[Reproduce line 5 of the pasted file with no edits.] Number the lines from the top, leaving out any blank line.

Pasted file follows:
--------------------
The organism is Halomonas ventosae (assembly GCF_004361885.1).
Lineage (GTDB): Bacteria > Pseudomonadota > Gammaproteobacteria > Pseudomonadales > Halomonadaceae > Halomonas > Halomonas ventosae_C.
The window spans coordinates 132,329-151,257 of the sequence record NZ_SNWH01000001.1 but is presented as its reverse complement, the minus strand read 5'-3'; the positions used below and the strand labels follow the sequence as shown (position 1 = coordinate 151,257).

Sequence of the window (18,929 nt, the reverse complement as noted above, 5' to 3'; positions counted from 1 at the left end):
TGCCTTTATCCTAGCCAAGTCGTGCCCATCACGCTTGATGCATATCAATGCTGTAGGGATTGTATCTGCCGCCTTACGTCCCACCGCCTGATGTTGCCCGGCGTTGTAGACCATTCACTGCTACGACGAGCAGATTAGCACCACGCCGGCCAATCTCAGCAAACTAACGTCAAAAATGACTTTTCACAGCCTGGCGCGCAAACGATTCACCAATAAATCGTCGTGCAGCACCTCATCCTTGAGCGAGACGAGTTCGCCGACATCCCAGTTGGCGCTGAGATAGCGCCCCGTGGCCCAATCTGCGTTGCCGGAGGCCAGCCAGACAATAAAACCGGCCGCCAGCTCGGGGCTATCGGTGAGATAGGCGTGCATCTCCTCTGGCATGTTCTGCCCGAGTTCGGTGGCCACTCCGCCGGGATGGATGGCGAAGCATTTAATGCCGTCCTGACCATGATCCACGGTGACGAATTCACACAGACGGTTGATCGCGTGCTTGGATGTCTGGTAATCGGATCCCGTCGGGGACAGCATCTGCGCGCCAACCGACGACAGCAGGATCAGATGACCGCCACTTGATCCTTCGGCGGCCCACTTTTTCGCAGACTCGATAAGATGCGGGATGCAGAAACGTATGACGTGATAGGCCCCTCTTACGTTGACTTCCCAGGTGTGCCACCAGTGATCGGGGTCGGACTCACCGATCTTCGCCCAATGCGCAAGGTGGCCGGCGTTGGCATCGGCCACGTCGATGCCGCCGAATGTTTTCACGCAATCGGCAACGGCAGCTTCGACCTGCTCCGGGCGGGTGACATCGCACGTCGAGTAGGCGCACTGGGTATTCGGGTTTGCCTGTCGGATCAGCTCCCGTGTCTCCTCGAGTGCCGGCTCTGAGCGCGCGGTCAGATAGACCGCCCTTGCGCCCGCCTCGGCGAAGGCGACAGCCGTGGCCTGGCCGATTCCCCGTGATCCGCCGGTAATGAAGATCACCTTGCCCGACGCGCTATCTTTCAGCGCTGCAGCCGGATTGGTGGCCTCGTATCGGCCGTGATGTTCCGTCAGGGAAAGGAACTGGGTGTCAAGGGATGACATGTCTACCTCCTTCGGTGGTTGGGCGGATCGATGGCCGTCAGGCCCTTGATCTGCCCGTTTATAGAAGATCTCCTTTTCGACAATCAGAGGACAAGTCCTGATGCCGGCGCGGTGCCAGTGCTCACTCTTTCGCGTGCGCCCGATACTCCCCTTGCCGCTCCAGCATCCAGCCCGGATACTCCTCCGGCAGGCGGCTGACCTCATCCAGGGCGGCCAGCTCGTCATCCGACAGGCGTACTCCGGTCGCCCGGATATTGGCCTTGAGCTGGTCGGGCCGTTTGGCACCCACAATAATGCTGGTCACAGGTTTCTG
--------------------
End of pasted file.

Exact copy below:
TGCCTTTATCCTAGCCAAGTCGTGCCCATCACGCTTGATGCATATCAATGCTGTAGGGATTGTATCTGCCGCCTTACGTCCCACCGCCTGATGTTGCCCGGCGTTGTAGACCATTCACTGCTACGACGAGCAGATTAGCACCACGCCGGCCAATCTCAGCAAACTAACGTCAAAAATGACTTTTCACAGCCTGGCGCGCAAACGATTCACCAATAAATCGTCGTGCAGCACCTCATCCTTGAGCGAGACGAGTTCGCCGACATCCCAGTTGGCGCTGAGATAGCGCCCCGTGGCCCAATCTGCGTTGCCGGAGGCCAGCCAGACAATAAAACCGGCCGCCAGCTCGGGGCTATCGGTGAGATAGGCGTGCATCTCCTCTGGCATGTTCTGCCCGAGTTCGGTGGCCACTCCGCCGGGATGGATGGCGAAGCATTTAATGCCGTCCTGACCATGATCCACGGTGACGAATTCACACAGACGGTTGATCGCGTGCTTGGATGTCTGGTAATCGGATCCCGTCGGGGACAGCATCTGCGCGCCAACCGACGACAGCAGGATCAGATGACCGCCACTTGATCCTTCGGCGGCCCACTTTTTCGCAGACTCGATAAGATGCGGGATGCAGAAACGTATGACGTGATAGGCCCCTCTTACGTTGACTTCCCAGGTGTGCCACCAGTGATCGGGGTCGGACTCACCGATCTTCGCCCAATGCGCAAGGTGGCCGGCGTTGGCATCGGCCACGTCGATGCCGCCGAATGTTTTCACGCAATCGGCAACGGCAGCTTCGACCTGCTCCGGGCGGGTGACATCGCACGTCGAGTAGGCGCACTGGGTATTCGGGTTTGCCTGTCGGATCAGCTCCCGTGTCTCCTCGAGTGCCGGCTCTGAGCGCGCGGTCAGATAGACCGCCCTTGCGCCCGCCTCGGCGAAGGCGACAGCCGTGGCCTGGCCGATTCCCCGTGATCCGCCGGTAATGAAGATCACCTTGCCCGACGCGCTATCTTTCAGCGCTGCAGCCGGATTGGTGGCCTCGTATCGGCCGTGATGTTCCGTCAGGGAAAGGAACTGGGTGTCAAGGGATGACATGTCTACCTCCTTCGGTGGTTGGGCGGATCGATGGCCGTCAGGCCCTTGATCTGCCCGTTTATAGAAGATCTCCTTTTCGACAATCAGAGGACAAGTCCTGATGCCGGCGCGGTGCCAGTGCTCACTCTTTCGCGTGCGCCCGATACTCCCCTTGCCGCTCCAGCATCCAGCCCGGATACTCCTCCGGCAGGCGGCTGACCTCATCCAGGGCGGCCAGCTCGTCATCCGACAGGCGTACTCCGGTCGCCCGGATATTGGCCTTGAGCTGGTCGGGCCGTTTGGCACCCACAATAATGCTGGTCACAGGTTTCTG